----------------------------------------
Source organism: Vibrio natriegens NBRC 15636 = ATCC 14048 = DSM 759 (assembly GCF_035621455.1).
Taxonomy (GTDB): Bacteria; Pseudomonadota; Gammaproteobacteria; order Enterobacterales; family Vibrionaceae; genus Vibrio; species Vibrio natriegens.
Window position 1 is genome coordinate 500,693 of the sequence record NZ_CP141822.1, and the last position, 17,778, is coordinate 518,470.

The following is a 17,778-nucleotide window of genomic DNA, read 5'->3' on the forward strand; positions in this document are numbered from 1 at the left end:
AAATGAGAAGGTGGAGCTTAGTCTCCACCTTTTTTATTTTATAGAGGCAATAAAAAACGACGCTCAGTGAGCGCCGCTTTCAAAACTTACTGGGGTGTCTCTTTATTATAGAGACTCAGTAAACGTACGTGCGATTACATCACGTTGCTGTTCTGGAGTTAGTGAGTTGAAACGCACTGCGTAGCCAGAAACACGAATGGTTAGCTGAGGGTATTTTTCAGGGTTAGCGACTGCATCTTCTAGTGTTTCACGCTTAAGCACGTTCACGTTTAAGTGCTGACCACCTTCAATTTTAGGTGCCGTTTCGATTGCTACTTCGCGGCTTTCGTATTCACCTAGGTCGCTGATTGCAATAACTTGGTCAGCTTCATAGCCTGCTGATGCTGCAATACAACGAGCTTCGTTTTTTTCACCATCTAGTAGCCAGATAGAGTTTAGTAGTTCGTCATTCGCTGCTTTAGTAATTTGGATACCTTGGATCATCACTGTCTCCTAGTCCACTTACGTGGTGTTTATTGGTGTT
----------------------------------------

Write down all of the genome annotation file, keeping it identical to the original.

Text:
Source organism: Vibrio natriegens NBRC 15636 = ATCC 14048 = DSM 759 (assembly GCF_035621455.1).
Taxonomy (GTDB): Bacteria; Pseudomonadota; Gammaproteobacteria; order Enterobacterales; family Vibrionaceae; genus Vibrio; species Vibrio natriegens.
Window position 1 is genome coordinate 500,693 of the sequence record NZ_CP141822.1, and the last position, 17,778, is coordinate 518,470.

The following is a 17,778-nucleotide window of genomic DNA, read 5'->3' on the forward strand; positions in this document are numbered from 1 at the left end:
AAATGAGAAGGTGGAGCTTAGTCTCCACCTTTTTTATTTTATAGAGGCAATAAAAAACGACGCTCAGTGAGCGCCGCTTTCAAAACTTACTGGGGTGTCTCTTTATTATAGAGACTCAGTAAACGTACGTGCGATTACATCACGTTGCTGTTCTGGAGTTAGTGAGTTGAAACGCACTGCGTAGCCAGAAACACGAATGGTTAGCTGAGGGTATTTTTCAGGGTTAGCGACTGCATCTTCTAGTGTTTCACGCTTAAGCACGTTCACGTTTAAGTGCTGACCACCTTCAATTTTAGGTGCCGTTTCGATTGCTACTTCGCGGCTTTCGTATTCACCTAGGTCGCTGATTGCAATAACTTGGTCAGCTTCATAGCCTGCTGATGCTGCAATACAACGAGCTTCGTTTTTTTCACCATCTAGTAGCCAGATAGAGTTTAGTAGTTCGTCATTCGCTGCTTTAGTAATTTGGATACCTTGGATCATCACTGTCTCCTAGTCCACTTACGTGGTGTTTATTGGTGTT